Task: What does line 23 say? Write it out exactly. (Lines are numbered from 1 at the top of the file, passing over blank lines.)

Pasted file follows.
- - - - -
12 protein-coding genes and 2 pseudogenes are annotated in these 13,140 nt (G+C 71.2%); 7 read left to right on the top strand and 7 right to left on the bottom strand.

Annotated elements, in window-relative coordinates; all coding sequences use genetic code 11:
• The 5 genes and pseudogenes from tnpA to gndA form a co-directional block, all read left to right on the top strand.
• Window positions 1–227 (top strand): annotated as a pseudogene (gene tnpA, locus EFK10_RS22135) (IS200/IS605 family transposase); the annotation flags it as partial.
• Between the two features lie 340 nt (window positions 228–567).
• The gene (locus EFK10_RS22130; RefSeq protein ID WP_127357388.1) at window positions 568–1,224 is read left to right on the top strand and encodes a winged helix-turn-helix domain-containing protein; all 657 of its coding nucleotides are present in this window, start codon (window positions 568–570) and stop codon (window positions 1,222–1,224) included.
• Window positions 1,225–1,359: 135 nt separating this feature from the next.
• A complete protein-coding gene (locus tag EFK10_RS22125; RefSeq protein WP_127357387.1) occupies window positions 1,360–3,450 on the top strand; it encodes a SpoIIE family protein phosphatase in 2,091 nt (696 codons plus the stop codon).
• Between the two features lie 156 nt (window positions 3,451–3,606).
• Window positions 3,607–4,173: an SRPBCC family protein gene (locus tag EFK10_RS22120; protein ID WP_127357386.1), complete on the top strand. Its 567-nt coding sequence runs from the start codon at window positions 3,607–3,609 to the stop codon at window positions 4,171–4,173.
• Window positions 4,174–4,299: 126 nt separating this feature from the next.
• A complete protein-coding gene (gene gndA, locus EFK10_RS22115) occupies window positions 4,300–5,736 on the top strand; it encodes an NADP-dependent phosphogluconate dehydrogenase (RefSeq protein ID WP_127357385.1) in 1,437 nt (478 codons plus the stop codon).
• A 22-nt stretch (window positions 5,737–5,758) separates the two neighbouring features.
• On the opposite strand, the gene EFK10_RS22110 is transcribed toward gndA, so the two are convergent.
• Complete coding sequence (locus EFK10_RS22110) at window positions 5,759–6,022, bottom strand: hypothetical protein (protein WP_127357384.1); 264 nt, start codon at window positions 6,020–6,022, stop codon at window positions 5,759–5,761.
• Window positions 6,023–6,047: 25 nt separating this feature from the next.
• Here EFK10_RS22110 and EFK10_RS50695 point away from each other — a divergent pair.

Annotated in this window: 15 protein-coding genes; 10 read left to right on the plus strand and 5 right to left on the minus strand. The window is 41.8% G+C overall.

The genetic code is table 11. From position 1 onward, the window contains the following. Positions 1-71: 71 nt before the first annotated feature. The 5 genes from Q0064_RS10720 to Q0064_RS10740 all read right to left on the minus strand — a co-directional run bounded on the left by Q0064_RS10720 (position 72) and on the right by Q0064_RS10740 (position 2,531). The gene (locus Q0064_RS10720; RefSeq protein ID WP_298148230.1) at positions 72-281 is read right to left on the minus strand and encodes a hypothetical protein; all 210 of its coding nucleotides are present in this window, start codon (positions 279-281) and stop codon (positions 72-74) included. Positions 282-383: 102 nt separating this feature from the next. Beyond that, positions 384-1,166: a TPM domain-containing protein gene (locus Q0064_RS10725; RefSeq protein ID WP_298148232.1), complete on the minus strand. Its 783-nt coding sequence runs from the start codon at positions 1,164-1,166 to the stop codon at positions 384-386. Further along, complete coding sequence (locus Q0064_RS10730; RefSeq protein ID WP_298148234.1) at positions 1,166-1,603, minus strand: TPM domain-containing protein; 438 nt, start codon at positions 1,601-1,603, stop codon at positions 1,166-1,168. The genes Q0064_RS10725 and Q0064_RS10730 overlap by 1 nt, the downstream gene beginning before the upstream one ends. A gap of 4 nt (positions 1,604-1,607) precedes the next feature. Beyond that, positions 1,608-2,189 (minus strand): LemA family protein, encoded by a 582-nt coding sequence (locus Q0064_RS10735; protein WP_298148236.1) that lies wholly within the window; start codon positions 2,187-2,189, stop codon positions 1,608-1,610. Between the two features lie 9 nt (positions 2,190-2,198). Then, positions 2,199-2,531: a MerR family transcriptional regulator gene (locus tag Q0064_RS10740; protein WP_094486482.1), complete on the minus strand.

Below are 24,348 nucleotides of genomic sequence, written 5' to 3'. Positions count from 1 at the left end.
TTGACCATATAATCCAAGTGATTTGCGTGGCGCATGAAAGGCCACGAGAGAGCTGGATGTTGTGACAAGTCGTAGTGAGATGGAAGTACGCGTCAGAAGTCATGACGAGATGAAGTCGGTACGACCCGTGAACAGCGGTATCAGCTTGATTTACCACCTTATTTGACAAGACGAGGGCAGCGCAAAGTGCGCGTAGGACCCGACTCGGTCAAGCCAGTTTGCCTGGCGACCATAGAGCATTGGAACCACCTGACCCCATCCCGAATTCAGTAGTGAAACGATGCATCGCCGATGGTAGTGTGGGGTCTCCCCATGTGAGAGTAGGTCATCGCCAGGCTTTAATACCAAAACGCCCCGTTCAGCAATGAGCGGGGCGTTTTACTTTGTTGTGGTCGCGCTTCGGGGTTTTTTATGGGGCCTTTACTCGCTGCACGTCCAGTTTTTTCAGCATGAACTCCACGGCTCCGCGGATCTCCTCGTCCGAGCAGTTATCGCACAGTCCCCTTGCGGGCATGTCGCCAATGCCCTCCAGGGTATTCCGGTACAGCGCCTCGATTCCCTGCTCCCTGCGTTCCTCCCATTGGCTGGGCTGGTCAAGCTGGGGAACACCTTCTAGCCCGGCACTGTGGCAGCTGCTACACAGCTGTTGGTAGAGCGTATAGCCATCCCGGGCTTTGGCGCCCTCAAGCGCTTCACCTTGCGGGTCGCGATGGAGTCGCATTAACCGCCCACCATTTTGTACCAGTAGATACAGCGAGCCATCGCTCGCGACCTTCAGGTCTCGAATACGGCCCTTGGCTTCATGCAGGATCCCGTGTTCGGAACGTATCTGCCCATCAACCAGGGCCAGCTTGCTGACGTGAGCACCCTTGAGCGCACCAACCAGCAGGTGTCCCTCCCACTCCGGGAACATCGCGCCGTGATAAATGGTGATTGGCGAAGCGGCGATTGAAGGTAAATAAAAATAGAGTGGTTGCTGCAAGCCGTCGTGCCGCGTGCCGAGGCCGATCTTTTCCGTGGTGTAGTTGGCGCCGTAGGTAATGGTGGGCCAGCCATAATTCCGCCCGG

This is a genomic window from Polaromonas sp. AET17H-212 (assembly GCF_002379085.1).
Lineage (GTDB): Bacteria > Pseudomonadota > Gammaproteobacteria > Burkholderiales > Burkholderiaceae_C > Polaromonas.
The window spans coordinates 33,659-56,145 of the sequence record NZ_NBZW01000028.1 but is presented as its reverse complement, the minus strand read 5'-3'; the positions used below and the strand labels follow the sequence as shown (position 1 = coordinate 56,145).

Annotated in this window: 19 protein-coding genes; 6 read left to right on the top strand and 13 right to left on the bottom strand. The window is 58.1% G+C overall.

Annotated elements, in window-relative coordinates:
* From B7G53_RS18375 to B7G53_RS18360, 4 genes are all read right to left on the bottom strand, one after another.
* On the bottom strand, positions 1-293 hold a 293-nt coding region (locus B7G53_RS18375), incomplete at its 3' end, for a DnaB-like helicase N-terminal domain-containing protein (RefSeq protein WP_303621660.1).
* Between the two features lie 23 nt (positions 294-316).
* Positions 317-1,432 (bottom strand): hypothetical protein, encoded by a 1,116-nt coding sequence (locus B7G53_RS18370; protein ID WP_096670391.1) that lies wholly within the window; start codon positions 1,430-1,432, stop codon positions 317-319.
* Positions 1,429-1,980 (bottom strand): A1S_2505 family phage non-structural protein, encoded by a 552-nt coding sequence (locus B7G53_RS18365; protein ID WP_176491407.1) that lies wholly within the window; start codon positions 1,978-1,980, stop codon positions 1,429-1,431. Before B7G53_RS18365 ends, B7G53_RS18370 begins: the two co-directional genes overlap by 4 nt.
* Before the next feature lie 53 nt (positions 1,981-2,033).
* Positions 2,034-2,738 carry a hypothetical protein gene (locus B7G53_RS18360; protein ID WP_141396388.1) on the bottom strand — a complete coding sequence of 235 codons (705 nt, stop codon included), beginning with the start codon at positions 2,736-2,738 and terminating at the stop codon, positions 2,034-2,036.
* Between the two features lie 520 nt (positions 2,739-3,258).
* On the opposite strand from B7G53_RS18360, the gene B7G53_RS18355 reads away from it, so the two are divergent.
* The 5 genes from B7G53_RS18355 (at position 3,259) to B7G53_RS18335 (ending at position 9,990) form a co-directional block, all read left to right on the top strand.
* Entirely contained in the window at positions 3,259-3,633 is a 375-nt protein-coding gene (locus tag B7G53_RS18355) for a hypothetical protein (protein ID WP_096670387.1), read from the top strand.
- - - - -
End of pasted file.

Lineage (GTDB): Bacteria > Pseudomonadota > Gammaproteobacteria > Burkholderiales > Burkholderiaceae_C > Polaromonas.